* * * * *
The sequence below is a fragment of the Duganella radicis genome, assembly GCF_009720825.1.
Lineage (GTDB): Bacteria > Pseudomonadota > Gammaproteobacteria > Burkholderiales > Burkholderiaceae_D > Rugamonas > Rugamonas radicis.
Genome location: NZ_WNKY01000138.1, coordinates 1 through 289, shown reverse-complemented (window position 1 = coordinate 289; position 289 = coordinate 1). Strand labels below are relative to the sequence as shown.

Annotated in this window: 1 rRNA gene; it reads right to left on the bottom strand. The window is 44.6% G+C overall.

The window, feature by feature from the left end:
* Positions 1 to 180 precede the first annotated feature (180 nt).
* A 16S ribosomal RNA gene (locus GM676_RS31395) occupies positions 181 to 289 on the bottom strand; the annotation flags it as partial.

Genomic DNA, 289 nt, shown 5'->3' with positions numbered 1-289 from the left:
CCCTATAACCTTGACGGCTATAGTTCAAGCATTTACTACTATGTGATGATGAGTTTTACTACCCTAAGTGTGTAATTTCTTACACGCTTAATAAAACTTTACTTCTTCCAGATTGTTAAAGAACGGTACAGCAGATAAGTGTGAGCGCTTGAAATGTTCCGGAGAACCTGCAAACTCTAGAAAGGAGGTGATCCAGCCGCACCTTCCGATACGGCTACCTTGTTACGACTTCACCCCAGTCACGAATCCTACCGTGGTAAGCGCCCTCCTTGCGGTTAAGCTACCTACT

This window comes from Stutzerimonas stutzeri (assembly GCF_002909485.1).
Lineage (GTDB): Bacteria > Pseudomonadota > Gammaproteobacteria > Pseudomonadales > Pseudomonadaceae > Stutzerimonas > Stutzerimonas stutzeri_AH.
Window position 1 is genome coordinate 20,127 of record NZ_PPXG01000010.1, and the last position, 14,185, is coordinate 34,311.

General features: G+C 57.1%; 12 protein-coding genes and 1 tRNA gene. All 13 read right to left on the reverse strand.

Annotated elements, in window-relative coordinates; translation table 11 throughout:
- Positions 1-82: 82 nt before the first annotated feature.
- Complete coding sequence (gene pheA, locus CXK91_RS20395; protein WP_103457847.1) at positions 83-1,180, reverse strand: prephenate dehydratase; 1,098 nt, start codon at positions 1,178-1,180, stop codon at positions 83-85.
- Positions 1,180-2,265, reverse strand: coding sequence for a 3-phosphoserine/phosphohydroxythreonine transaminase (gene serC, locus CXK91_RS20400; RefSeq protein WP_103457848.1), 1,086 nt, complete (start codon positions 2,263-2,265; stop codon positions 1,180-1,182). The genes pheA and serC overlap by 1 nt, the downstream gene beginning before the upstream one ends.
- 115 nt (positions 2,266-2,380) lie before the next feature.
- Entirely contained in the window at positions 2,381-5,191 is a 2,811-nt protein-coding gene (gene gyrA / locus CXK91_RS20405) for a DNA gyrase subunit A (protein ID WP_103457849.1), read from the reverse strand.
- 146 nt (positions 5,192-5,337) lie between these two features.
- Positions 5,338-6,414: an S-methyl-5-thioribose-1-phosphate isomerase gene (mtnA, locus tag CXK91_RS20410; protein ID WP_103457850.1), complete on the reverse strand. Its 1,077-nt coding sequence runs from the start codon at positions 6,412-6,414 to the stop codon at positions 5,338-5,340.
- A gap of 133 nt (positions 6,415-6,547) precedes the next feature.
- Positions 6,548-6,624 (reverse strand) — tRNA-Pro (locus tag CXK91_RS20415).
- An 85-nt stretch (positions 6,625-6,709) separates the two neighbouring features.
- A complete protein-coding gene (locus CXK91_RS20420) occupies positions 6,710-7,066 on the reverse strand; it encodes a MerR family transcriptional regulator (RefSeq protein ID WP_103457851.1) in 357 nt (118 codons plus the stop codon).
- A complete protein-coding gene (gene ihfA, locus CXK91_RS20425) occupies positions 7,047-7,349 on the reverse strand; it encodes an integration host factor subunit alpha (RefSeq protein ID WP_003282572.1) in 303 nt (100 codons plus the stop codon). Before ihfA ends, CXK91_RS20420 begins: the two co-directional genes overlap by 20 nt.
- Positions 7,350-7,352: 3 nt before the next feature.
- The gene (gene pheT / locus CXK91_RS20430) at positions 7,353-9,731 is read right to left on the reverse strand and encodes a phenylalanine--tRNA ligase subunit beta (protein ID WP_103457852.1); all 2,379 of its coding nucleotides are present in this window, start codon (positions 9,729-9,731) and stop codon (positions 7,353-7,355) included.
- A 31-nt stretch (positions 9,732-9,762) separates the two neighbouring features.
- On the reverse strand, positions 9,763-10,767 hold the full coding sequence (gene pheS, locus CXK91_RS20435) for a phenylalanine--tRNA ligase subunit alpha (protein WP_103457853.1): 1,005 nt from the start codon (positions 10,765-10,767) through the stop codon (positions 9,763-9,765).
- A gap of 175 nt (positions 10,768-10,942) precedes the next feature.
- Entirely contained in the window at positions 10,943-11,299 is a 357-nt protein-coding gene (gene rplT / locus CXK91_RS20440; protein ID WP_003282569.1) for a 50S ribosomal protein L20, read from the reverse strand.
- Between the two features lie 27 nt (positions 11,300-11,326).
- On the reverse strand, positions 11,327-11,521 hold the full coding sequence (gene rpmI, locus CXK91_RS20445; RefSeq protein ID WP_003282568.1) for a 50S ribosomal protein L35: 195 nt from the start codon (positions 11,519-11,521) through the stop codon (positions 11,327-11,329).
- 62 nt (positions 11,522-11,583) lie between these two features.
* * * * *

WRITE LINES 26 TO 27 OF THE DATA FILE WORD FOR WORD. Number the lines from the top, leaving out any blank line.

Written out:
- A complete protein-coding gene (gene ihfA, locus CXK91_RS20425) occupies positions 7,047-7,349 on the reverse strand; it encodes an integration host factor subunit alpha (RefSeq protein ID WP_003282572.1) in 303 nt (100 codons plus the stop codon). Before ihfA ends, CXK91_RS20420 begins: the two co-directional genes overlap by 20 nt.
- Positions 7,350-7,352: 3 nt before the next feature.